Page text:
Obama draws line in tax debate
WASHINGTON — By calling on Republicans to approve a one-year extension of tax cuts for families earning less than $250,000 a year, President Obama escalated the election-year focus on taxes, emphasizing a key distinction between the two parties and seeking to create a mandate for a tax plan after the election.
Neither White House officials nor congressional leaders expect a tax bill to pass before November. Mitt Romney and fellow Republicans want to extend existing cuts for all taxpayers, regardless of income. Obama says the country can’t afford the cost — the price tag for the upper-income tax cuts is about $800 billion over 10 years.
White House aides said Monday that if he was reelected, the president would veto any move to extend all of the upper-income tax cuts.
The tax cuts passed during theGeorge W. Bushadministration expire on Dec. 31, along with the payroll tax cut approved under Obama. If all those cuts go away, a middle-income family that makes about $70,000 a year would face a tax increase of about $3,000. Higher-income families would feel a much bigger bite.
Those tax increases, along with automatic spending cuts scheduled to take effect at the same time, would shrink the federal deficit in half overnight. But many economists say the sudden impact would also throw the nation back into recession.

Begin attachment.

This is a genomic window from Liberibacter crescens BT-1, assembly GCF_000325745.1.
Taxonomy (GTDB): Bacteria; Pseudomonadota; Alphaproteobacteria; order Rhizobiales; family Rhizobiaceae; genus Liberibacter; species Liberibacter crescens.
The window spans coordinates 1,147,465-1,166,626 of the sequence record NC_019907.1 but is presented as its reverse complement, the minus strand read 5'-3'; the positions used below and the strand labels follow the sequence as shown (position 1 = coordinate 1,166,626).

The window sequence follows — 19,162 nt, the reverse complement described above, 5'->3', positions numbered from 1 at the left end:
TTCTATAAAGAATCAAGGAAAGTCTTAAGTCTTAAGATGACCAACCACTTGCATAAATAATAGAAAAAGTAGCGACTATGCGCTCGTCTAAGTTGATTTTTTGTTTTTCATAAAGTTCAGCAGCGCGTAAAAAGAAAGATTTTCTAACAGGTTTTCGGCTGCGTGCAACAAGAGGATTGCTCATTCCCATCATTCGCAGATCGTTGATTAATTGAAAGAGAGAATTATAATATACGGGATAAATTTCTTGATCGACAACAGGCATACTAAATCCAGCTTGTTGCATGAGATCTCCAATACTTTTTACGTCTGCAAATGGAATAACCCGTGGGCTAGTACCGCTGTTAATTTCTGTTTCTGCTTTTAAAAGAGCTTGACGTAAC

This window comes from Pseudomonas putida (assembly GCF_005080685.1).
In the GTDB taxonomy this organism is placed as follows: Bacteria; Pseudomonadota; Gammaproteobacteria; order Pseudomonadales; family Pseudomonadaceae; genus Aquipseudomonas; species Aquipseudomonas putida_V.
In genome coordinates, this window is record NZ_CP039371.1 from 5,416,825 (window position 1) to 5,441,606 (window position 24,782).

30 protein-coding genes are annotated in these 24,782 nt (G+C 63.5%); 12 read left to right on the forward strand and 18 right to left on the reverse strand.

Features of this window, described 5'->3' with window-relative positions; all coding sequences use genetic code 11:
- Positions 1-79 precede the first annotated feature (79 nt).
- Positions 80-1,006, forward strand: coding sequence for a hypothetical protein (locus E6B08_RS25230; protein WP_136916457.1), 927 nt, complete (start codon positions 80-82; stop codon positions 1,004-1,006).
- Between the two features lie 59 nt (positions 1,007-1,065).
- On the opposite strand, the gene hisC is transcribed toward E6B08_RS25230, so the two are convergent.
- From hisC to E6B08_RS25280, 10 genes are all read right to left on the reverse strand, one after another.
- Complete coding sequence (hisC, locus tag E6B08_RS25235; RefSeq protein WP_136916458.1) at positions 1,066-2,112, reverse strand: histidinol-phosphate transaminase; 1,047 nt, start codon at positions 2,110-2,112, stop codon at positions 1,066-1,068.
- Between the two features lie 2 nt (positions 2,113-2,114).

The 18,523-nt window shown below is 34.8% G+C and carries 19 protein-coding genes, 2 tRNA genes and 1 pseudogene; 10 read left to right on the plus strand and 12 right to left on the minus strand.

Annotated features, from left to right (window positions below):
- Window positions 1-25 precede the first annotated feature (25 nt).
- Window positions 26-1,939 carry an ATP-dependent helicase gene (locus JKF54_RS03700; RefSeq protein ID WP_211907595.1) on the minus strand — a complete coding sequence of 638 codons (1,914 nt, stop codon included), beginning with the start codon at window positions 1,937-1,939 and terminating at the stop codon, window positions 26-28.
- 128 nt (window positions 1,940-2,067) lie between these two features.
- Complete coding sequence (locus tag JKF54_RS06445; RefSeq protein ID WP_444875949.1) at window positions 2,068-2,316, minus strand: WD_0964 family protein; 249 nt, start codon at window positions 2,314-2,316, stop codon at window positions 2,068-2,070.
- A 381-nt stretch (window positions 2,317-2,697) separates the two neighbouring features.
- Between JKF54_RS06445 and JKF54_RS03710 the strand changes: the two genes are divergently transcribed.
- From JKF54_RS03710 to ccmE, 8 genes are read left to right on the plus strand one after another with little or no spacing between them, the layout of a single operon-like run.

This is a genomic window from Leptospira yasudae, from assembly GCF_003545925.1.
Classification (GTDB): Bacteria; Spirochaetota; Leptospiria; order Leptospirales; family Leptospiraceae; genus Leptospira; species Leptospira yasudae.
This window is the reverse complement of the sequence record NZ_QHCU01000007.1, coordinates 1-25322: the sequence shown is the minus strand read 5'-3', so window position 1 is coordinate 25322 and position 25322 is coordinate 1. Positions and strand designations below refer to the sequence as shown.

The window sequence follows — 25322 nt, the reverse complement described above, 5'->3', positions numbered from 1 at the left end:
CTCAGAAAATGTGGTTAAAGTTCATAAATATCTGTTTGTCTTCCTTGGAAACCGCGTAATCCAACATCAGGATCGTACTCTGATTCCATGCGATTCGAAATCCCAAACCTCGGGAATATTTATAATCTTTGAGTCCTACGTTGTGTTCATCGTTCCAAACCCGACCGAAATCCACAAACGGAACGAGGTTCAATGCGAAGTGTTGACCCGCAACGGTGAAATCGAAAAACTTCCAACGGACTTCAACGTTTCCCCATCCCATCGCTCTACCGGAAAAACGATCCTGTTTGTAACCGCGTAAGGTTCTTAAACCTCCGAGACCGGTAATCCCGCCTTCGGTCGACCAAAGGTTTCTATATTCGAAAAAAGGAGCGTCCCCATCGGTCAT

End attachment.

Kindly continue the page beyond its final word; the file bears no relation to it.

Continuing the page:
Congress probably won’t let that happen — lawmakers won’t want to inflict that much pain on so many voters and risk lasting damage to the economy at the same time. So some tax cuts will probably be extended. Which ones will depend on who wins in November.
Over the next four months, both parties hope to frame the issue to their advantage, with much depending on how voters view Americans earning more than $250,000 — the top 2% of the income scale, as Democrats emphasize, or the “job creators” that Republicans talk about.
Even before Obama made his announcement, the Romney campaign sought to push its interpretation, issuing a statement, echoed by congressional GOP leaders, that accuses Obama of seeking to “raise taxes on families, job creators and small businesses.”
Later, in a radio interview, Romney called Obama’s plan “a massive tax increase on job creators and on small business.”
“Successful small businesses will see their taxes go up dramatically, and that will kill jobs,” the unofficial Republican presidential nominee told Virginia-based conservative radio host John Fredericks in an interview taped to air Tuesday.
Obama was equally emphatic in framing the debate his way.
“I’m calling on Congress to extend the tax cuts for the 98% of Americans who make less than $250,000,” he said Monday, standing at a lectern in the White House East Room with a group of working Americans on risers behind him.
The president and his advisors hope to use the tax issue on three levels. Obama wants voters to see the election as a choice between two competing ideologies, rather than as simply a referendum on the economic conditions of the last 3 1/2 years. Highlighting a major policy issue on which he and the Republicans disagree helps that effort.
The nation’s economic recovery is being impeded by “a stalemate in this town … between two very different views about which direction we should go in as a country. And nowhere is that stalemate more pronounced than on the issue of taxes,” Obama said.